B.C.’s first live-well bass tournament went without a snag.
Held at Skaha Lake on Saturday and Sunday, the OK Bass Classic was such a success that winner Jesse Martin feels it will set a precedent for more.
“To have a circuit up here would be awesome,” said Martin, who was picked by many to win because he does guided tours in the area. “It would be great for the economy.”
The province has a ban on live-well use to control invasive species.
Andrew Klassen, a fisheries biologist based out of Kamloops whoworks in the invasive species project, said their main concern is with people moving bass to new lakes.
“In our part of B.C. in the Thompson area, we’ve had about nine new introductions in the last 10 years,” said Klassen. “Bass and perch likely coming from some of these areas.”
Klassen added that they are not overly concerned with Skaha Lake. He said that bass have been there for a long time.
“While we think the tournament is OK and we think it was a success, we are just a little bit worried about people moving bass,” he said. “The bass anglers have been really good. They are probably not the people moving them.”
Martin said it’s been a long time coming for them to have this type of tournament.
“I know they have been trying to get one organized for a good 10 years,” said Martin, who also thanked organizer Matt Benson for putting on a great tournament.
Klassen praised the efforts of Benson and said they are happy with how things went.
Hoping to attract between 17 and 22 teams, Benson was thrilled with having 19 teams out the lake. Benson credited the participants and especially the sponsors, such as the Ramada Inn, Penticton Yamaha and Marine, Molson Canadian and Canadian Pro, Credit Spro, Humminbird, Minn Kota, St. Croix, Rod Glove, Buff Canada, Dead Head Apparel, Whole Sale Sports, Okuma, Live Target and Abu for their support.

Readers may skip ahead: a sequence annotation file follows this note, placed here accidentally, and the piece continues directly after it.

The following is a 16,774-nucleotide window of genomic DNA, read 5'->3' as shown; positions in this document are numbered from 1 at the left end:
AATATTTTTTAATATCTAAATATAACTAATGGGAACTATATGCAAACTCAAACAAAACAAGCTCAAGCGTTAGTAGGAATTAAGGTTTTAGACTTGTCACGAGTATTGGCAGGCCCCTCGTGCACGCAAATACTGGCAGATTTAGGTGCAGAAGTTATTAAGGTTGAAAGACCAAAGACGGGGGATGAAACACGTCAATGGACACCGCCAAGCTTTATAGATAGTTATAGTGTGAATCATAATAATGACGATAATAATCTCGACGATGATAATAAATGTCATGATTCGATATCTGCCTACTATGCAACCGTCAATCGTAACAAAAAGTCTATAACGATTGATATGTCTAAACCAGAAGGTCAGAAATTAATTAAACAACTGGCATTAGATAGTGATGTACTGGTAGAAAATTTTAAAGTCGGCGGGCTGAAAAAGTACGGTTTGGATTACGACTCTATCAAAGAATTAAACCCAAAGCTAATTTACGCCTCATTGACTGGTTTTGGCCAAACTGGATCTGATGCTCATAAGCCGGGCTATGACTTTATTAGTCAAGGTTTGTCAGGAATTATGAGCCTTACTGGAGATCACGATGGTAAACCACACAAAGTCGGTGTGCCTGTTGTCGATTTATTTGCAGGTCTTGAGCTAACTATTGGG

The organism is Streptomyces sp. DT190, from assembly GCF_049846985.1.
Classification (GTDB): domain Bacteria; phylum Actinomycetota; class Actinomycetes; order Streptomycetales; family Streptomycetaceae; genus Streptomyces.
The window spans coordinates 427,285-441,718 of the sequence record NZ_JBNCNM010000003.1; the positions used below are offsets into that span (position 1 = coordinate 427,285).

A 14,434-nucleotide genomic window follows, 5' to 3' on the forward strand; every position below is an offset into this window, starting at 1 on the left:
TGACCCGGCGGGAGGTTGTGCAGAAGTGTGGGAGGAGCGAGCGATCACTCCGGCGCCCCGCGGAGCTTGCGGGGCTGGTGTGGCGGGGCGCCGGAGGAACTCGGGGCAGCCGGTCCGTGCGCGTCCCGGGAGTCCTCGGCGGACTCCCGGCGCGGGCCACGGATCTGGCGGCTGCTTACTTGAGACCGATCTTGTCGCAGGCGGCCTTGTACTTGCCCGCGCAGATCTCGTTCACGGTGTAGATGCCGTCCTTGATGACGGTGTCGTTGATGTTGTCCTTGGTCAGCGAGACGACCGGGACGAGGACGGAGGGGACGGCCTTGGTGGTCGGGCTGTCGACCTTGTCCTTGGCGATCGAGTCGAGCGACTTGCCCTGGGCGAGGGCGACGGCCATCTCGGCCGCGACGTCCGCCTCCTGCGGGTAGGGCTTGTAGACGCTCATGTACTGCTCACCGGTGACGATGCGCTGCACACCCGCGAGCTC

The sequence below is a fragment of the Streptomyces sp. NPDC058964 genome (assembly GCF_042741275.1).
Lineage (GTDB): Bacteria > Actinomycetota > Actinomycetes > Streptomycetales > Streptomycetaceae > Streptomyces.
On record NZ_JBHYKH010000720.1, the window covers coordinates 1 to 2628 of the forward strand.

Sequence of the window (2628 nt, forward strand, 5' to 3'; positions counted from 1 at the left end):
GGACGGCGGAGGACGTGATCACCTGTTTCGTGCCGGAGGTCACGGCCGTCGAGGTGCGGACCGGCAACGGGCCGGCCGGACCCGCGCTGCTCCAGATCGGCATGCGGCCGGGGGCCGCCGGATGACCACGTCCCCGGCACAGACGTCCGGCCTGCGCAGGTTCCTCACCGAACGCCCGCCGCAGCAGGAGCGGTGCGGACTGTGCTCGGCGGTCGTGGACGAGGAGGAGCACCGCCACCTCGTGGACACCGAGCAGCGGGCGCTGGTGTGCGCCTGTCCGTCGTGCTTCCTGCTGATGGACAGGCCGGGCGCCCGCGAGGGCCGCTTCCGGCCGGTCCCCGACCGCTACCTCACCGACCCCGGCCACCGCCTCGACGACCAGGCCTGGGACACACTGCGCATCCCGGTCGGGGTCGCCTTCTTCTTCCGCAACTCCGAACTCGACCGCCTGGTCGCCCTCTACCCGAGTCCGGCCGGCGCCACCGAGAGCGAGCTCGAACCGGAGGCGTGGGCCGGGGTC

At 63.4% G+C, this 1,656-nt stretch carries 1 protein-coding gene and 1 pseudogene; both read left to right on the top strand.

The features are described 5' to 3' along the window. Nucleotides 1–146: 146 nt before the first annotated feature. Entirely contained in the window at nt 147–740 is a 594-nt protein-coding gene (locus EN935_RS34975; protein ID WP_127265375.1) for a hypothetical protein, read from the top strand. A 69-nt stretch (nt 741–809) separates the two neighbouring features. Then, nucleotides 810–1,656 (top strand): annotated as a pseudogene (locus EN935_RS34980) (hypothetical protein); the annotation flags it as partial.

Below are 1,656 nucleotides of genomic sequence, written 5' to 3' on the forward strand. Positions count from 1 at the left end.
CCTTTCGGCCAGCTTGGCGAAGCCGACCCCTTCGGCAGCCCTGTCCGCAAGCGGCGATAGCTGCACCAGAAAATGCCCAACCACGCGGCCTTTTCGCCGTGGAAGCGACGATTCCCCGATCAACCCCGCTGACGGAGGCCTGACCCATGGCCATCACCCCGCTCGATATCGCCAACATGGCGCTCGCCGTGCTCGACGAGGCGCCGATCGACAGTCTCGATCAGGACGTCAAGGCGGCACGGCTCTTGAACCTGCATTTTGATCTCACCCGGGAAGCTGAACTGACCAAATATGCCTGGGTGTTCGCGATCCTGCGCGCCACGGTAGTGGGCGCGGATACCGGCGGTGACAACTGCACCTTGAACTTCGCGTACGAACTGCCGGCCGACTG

“Had a ton of great companies who stepped up and helped,” said Benson. “Can’t thank them enough.”
Martin, who was out with his father Terry, said the bass fishing in Skaha Lake is phenomenal.
“This isn’t the greatest time of year for it,” he said. “It’s slowed down a bit but it’s awesome.”
Martin and his father caught nearly 15 pounds on the first day and a dozen bass on Sunday that weighed slightly less.
The tournament also helped lure participants from other areas. Marina Wright and Ryan Hegedus traveled from Langley.
“It’s a step forward for the bass fishery in B.C.,” said Hegedus. “Hopefully now with the City of Penticton involved, it will trigger some more events with the live-well use. That’s the main key to get bass fishing bigger.”
Hegedus has fished in the area before, normally going to Osoyoos because it has bigger fish.
He and Wright caught 15 bass on Saturday that were all a foot long. On Sunday, Wright, the lone female, caught a 4.3-pound bass.
“It was awesome,” she said. “It would be nice if more girls came out too. All these guys are so nice. I just felt like at home with all of them.”
Wright and Hegedus enjoyed the weekend and said they would come back. Hegedus was excited when he initially heard the news of the tournament coming to Penticton.
“It’s always been a forbidden thing,” said Hegedus.
Those interested in learning more about bass fishing can join the Facebook page OK Bass Anglers. Martin can be reached for tours at email@example.com.